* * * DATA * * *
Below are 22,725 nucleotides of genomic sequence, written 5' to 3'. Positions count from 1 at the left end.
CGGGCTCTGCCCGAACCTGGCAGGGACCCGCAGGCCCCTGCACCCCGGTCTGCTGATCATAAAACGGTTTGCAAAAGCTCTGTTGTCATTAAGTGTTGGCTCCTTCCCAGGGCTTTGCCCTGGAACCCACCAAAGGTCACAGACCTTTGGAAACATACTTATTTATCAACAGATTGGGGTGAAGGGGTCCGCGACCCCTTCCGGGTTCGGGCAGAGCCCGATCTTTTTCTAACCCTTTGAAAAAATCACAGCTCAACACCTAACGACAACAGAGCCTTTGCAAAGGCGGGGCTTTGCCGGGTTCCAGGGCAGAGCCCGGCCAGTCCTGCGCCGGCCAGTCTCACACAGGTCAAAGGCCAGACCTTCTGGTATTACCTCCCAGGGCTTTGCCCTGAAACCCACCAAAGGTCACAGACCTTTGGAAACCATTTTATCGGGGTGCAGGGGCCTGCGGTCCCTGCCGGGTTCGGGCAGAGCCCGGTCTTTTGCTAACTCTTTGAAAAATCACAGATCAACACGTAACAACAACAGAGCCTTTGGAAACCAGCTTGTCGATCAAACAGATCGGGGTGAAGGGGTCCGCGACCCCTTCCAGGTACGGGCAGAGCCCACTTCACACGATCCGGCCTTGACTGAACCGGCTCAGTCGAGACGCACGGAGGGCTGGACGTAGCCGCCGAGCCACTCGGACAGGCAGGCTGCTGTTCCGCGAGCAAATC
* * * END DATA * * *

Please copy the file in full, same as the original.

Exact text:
Below are 22,725 nucleotides of genomic sequence, written 5' to 3'. Positions count from 1 at the left end.
CGGGCTCTGCCCGAACCTGGCAGGGACCCGCAGGCCCCTGCACCCCGGTCTGCTGATCATAAAACGGTTTGCAAAAGCTCTGTTGTCATTAAGTGTTGGCTCCTTCCCAGGGCTTTGCCCTGGAACCCACCAAAGGTCACAGACCTTTGGAAACATACTTATTTATCAACAGATTGGGGTGAAGGGGTCCGCGACCCCTTCCGGGTTCGGGCAGAGCCCGATCTTTTTCTAACCCTTTGAAAAAATCACAGCTCAACACCTAACGACAACAGAGCCTTTGCAAAGGCGGGGCTTTGCCGGGTTCCAGGGCAGAGCCCGGCCAGTCCTGCGCCGGCCAGTCTCACACAGGTCAAAGGCCAGACCTTCTGGTATTACCTCCCAGGGCTTTGCCCTGAAACCCACCAAAGGTCACAGACCTTTGGAAACCATTTTATCGGGGTGCAGGGGCCTGCGGTCCCTGCCGGGTTCGGGCAGAGCCCGGTCTTTTGCTAACTCTTTGAAAAATCACAGATCAACACGTAACAACAACAGAGCCTTTGGAAACCAGCTTGTCGATCAAACAGATCGGGGTGAAGGGGTCCGCGACCCCTTCCAGGTACGGGCAGAGCCCACTTCACACGATCCGGCCTTGACTGAACCGGCTCAGTCGAGACGCACGGAGGGCTGGACGTAGCCGCCGAGCCACTCGGACAGGCAGGCTGCTGTTCCGCGAGCAAATC